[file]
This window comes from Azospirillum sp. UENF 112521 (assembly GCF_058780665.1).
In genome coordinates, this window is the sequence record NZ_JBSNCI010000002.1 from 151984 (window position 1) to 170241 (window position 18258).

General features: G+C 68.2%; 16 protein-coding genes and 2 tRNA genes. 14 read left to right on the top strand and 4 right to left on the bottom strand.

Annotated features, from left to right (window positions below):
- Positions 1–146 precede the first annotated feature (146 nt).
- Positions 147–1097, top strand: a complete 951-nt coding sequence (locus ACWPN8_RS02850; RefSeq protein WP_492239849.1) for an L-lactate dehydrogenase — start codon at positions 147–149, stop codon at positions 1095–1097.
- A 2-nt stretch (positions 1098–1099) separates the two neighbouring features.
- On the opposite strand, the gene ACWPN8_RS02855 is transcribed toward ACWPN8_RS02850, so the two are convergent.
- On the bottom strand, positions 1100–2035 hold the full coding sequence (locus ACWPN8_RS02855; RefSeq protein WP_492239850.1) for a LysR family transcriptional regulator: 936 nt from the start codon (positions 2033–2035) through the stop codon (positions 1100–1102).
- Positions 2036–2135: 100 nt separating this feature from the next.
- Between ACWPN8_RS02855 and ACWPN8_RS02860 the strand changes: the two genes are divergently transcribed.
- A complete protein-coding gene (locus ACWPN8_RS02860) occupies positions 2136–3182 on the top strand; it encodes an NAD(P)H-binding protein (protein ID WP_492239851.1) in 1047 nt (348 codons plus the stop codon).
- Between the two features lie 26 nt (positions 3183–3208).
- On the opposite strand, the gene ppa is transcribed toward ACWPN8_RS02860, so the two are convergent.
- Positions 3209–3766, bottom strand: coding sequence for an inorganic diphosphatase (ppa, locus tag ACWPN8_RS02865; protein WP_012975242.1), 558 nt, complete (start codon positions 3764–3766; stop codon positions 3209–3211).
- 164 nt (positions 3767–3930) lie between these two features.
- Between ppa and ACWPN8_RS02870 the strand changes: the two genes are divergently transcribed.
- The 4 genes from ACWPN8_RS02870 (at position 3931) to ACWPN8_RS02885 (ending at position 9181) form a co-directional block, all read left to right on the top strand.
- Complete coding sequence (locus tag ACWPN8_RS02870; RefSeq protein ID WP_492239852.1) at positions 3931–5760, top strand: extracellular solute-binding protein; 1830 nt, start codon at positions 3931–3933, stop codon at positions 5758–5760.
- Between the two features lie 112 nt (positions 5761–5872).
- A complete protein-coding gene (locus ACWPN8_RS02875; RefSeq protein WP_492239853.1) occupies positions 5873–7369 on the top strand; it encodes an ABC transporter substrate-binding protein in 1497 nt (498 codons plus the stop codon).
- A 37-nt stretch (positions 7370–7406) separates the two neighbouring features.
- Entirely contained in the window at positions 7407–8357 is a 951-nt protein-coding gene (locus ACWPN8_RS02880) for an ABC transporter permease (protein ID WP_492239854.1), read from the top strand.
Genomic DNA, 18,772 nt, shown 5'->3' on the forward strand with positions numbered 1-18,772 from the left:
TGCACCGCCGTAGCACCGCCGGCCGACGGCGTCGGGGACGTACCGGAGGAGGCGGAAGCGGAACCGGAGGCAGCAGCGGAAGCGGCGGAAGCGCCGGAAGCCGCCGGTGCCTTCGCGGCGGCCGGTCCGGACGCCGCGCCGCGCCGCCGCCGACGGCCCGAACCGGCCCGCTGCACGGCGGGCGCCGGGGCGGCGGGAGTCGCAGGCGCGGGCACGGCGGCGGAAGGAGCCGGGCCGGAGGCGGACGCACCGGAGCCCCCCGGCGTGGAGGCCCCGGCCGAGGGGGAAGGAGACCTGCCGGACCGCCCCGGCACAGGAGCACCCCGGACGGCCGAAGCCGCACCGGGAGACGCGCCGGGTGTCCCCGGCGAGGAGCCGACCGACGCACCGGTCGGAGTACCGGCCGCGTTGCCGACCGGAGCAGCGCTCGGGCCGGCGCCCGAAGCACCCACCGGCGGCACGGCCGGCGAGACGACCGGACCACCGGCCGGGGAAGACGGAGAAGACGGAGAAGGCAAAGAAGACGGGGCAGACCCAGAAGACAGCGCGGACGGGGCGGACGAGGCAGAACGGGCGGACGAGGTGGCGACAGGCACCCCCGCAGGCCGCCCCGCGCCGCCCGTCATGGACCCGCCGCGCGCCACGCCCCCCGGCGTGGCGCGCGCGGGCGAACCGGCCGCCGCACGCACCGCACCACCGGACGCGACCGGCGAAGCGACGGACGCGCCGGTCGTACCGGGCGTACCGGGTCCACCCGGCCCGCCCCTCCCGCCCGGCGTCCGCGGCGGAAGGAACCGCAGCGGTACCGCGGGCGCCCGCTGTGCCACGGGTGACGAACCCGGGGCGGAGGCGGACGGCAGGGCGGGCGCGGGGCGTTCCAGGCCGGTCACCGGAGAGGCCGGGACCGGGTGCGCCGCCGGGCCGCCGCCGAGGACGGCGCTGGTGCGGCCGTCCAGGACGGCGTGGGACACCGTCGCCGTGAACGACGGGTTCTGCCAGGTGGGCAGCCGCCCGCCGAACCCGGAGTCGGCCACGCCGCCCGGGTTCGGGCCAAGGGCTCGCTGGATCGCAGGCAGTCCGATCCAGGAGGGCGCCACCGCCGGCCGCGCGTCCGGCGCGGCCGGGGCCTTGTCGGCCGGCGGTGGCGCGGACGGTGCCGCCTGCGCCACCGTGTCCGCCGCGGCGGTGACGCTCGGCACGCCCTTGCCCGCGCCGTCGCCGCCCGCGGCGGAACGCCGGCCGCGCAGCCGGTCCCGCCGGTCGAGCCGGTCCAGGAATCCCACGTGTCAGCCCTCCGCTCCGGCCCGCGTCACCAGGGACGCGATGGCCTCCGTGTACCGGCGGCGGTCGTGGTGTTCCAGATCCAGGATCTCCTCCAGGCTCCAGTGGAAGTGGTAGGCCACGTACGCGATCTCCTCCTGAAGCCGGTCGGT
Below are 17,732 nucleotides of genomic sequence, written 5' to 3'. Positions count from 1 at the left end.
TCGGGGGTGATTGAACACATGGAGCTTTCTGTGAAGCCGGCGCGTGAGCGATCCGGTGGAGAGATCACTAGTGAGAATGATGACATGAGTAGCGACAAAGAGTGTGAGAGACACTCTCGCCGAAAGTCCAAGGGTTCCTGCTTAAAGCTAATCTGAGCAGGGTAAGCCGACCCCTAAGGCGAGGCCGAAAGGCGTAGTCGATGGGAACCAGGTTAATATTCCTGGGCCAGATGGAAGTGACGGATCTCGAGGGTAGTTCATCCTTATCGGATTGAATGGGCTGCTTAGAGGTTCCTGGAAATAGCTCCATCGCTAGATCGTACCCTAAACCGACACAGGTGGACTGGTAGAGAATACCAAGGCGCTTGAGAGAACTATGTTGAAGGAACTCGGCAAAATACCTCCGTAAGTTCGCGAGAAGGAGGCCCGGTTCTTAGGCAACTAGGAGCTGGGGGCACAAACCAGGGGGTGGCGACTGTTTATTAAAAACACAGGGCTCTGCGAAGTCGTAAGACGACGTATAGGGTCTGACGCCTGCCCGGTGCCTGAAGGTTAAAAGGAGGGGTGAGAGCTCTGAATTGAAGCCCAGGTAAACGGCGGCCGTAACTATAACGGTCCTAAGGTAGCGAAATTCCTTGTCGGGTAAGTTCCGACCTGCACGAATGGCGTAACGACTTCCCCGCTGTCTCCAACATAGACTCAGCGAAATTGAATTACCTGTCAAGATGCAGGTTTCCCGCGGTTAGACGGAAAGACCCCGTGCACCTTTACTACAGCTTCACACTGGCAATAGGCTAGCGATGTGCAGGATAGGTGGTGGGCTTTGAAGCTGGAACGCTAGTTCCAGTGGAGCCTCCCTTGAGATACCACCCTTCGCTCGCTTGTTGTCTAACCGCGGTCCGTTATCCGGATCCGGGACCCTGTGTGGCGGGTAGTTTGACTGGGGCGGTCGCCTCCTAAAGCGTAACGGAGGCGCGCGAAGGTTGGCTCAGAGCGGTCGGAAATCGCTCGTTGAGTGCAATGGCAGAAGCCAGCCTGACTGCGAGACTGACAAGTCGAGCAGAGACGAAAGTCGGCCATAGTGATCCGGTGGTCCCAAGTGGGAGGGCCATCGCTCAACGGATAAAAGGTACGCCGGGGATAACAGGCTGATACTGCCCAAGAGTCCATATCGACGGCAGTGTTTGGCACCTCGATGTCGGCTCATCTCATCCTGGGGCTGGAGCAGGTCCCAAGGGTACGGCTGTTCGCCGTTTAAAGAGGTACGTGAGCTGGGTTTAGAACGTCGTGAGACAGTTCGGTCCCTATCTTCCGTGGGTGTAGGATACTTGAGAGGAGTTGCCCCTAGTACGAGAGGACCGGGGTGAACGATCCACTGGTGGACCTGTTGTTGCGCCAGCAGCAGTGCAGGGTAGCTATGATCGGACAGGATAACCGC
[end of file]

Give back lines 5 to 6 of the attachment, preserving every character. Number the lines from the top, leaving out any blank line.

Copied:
- Positions 1–146 precede the first annotated feature (146 nt).
- Positions 147–1097, top strand: a complete 951-nt coding sequence (locus ACWPN8_RS02850; RefSeq protein WP_492239849.1) for an L-lactate dehydrogenase — start codon at positions 147–149, stop codon at positions 1095–1097.